SportsCenter anchor Sage Steele is suing ESPN and its parent company, Walt Disney Company after alleging she was benched from assignments because of comments she made on a podcast interview last year, according to the Wall Street Journal.

Steele who currently co-hosts the noon edition of “SportsCenter," claims that the company violated her free-speech rights and breached her contract.

The lawsuit, filed in Connecticut, alleges that Steele was put on the sidelines by ESPN for her remarks and that the company forced her to apologize.

“In a knee-jerk reaction, ESPN and Disney relied on the misleading characterizations of her comments, bowed to groupthink and forced Steele to publicly apologize and suspended her for a period of time in October 2021,” the lawsuit says.

Appearing on Jay Cutler’s podcast, “Uncut with Jay Cutler,” last year, Steele questioned the company’s COVID-19 vaccine mandates.

“I work for a company that mandates it and I had until September 30 to get it done or I’m out,” Steele told Cutler

She went on to offer her opinion about former President Barack Obama identifying as Black instead of biracial and said that female sports journalists are partly to blame for athletes making sexist comments because of the way they dress.

After the interview, Steele tested positive for COVID-19 and went off air while recovering. ESPN required her to issue an apology for her remarks.

The lawsuit also alleges that ESPN disciplined Steele based on “inaccurate third-party accounts of Steele’s comments and that the network did not immediately review the actual comments or the context in which they were made.” The lawsuit continues to mentions numerous stories in the press that referred to Steele as being suspended alleging that “ESPN did nothing to rebut the widespread reports that it had suspended or otherwise disciplined Steele for her comments, both because those reports were true and because ESPN stood to benefit from the public perception that it had punished Steele for her remarks.” It also claims that Steele was removed from assignments such as hosting the NYC Marathon and ESPNW Summit, an event she had emceed since 2010.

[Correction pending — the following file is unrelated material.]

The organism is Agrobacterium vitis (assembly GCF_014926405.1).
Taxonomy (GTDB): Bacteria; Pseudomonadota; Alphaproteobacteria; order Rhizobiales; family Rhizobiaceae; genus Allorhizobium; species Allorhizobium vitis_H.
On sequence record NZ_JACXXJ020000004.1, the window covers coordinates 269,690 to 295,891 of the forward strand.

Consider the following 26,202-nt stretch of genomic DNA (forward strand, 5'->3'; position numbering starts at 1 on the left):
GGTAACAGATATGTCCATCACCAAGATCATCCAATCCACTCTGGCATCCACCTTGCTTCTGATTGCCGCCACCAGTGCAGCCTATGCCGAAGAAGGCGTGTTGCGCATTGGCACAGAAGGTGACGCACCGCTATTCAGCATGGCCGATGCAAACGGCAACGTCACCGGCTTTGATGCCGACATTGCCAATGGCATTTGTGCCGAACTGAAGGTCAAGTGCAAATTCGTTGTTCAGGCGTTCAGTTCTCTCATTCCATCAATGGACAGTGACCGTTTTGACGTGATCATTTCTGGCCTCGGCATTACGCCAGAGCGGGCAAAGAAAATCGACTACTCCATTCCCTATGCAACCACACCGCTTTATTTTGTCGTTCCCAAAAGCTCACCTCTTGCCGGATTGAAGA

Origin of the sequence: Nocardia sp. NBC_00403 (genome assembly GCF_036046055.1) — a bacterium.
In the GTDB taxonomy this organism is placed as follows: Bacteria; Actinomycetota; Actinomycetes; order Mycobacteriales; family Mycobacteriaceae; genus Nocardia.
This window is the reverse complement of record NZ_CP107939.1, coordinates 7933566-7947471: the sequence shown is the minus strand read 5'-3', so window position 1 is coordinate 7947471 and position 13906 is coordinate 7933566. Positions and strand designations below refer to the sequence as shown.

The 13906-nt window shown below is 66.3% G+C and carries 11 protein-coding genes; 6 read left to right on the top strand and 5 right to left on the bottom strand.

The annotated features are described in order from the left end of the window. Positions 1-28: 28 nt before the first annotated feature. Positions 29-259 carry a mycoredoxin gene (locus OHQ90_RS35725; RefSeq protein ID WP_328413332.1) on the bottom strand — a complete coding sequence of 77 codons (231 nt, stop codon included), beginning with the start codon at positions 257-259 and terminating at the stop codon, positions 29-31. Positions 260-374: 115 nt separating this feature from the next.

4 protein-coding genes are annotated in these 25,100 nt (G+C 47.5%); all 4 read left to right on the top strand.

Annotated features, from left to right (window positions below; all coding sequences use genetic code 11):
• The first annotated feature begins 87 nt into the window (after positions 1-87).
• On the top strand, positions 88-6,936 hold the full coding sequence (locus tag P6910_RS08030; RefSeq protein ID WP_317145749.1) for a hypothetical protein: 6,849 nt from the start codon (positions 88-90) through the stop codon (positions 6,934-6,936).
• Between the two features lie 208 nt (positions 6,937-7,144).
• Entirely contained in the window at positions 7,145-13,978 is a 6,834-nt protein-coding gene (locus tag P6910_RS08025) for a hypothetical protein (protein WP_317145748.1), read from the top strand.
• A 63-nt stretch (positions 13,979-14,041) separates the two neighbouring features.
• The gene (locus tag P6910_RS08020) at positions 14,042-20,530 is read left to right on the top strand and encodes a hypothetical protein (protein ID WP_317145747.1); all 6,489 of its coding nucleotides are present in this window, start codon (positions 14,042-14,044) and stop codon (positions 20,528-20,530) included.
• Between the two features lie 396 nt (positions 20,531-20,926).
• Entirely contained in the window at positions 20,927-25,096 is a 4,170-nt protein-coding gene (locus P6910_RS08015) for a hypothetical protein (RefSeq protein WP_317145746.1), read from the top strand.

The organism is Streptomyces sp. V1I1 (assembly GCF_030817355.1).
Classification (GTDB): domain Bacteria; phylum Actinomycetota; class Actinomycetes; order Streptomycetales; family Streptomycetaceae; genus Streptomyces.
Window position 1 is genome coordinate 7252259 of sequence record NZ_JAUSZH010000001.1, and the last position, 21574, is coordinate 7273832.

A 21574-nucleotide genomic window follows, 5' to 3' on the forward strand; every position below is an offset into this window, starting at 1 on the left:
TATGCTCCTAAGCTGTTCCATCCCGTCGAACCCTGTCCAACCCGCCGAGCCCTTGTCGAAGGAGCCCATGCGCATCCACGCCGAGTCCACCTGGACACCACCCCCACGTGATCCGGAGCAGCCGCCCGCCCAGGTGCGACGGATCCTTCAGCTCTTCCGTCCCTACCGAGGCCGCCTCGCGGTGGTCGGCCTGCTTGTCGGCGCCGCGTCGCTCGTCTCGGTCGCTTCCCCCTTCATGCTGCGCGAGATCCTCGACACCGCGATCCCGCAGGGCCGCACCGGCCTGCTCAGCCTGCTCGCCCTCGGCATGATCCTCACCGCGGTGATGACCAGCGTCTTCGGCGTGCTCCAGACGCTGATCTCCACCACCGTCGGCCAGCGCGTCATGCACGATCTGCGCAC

Several colleagues at ESPN were critical of her on-air or on social media according to the lawsuit. Steele sent ESPN executive Norby Williamson a screenshot of a tweet from SportsCenter anchor Nicole Briscoe, who “retweeted a post from someone who said she hoped ESPN no longer uses Ms. Steele to cover women’s sporting events, with Ms. Briscoe adding, ‘Amen. (Even if it gets me in trouble.) Amen.’ ”

The lawsuit claimed that the tweet remained up three months later.

Ryan Clark, a current football analyst at ESPN, allegedly refused to appear on-air with Steele and was never disciplined, the suit claimed.

“ESPN violated her free speech rights, retaliated against her, reprimanded her, scapegoated her, allowed the media and her peers to excoriate her, and forced her to apologize simply because her personal opinions did not align with Disney’s corporate philosophy of the moment,” her attorney, Bryan Freedman, said in a statement. “Sage is standing up to corporate America to ensure employees don’t get their rights trampled on or their opinions silenced.”

ESPN responded to the lawsuit by releasing a statement:

“Sage remains a valued contributor on some of ESPN’s highest-profile content, including the recent Masters telecasts and anchoring our noon SportsCenter,” ESPN's statement read. “ As a point of fact, she was never suspended.”